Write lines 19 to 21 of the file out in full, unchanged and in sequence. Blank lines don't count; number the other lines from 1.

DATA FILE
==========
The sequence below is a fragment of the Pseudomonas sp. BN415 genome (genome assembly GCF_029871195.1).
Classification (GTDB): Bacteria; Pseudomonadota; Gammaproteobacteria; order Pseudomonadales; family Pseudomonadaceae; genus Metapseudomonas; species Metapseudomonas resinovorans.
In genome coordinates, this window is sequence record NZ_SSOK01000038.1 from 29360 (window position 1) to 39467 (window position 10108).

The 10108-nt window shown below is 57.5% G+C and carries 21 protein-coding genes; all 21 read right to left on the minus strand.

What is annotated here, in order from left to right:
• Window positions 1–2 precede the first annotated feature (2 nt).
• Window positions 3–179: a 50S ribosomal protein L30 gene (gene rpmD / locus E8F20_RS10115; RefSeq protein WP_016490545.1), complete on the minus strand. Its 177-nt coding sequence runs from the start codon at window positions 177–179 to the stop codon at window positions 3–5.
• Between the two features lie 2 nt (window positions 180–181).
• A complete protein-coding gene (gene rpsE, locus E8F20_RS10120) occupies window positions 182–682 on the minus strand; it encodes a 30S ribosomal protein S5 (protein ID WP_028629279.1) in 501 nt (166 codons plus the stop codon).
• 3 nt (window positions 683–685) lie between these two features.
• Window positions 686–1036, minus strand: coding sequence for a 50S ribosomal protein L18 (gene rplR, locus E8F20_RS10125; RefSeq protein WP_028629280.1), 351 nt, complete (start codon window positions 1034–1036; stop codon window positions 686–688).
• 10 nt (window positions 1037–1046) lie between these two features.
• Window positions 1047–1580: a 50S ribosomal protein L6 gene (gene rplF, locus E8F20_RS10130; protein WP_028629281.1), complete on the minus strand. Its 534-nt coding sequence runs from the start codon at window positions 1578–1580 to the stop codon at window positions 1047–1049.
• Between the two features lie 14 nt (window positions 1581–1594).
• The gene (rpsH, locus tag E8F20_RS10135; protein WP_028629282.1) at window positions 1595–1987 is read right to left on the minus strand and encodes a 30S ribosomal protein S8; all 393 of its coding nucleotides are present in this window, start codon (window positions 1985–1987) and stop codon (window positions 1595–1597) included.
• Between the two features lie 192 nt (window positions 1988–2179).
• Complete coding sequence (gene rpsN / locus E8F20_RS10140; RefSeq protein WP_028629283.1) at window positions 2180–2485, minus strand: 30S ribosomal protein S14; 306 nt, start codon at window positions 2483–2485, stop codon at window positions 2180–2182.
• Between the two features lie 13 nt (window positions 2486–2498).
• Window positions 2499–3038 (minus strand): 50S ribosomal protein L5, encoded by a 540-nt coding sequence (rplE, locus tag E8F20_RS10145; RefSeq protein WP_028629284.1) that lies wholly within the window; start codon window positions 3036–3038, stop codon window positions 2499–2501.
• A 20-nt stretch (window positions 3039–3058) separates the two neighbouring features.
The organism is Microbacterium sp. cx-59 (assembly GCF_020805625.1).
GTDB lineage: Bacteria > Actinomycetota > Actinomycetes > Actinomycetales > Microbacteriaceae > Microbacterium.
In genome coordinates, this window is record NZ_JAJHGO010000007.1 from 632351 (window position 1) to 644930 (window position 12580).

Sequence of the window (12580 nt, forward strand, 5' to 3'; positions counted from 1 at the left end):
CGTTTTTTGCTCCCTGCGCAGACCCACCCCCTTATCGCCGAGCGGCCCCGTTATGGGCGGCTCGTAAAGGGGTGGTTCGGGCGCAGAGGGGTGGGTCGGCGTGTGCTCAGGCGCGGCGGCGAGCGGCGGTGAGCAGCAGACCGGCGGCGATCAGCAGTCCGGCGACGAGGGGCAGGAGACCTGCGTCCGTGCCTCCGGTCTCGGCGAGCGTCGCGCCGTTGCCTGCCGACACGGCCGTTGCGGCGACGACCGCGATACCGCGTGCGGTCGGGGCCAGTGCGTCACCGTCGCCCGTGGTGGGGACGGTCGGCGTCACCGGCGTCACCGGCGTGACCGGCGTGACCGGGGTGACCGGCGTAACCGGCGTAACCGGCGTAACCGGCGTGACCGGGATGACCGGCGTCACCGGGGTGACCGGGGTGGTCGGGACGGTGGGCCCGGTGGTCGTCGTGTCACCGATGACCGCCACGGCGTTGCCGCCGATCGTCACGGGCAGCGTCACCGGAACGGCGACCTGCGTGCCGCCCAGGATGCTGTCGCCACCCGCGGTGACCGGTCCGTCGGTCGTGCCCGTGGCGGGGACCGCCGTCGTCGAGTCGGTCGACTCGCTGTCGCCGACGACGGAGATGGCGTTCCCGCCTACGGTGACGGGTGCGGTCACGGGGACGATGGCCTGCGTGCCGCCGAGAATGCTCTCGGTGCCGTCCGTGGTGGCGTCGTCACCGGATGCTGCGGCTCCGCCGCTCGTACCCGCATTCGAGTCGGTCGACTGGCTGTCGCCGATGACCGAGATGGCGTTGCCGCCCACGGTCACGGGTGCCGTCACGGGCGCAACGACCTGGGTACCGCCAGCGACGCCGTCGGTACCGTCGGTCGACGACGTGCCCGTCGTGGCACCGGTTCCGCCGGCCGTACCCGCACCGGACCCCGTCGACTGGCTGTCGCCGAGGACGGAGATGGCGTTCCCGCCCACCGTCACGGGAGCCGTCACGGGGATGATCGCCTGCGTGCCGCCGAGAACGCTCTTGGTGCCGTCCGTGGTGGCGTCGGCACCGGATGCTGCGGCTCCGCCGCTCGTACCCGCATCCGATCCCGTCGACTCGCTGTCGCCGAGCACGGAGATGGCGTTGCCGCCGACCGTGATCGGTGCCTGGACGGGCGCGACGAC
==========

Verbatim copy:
• Window positions 2499–3038 (minus strand): 50S ribosomal protein L5, encoded by a 540-nt coding sequence (rplE, locus tag E8F20_RS10145; RefSeq protein WP_028629284.1) that lies wholly within the window; start codon window positions 3036–3038, stop codon window positions 2499–2501.
• A 20-nt stretch (window positions 3039–3058) separates the two neighbouring features.
The organism is Microbacterium sp. cx-59 (assembly GCF_020805625.1).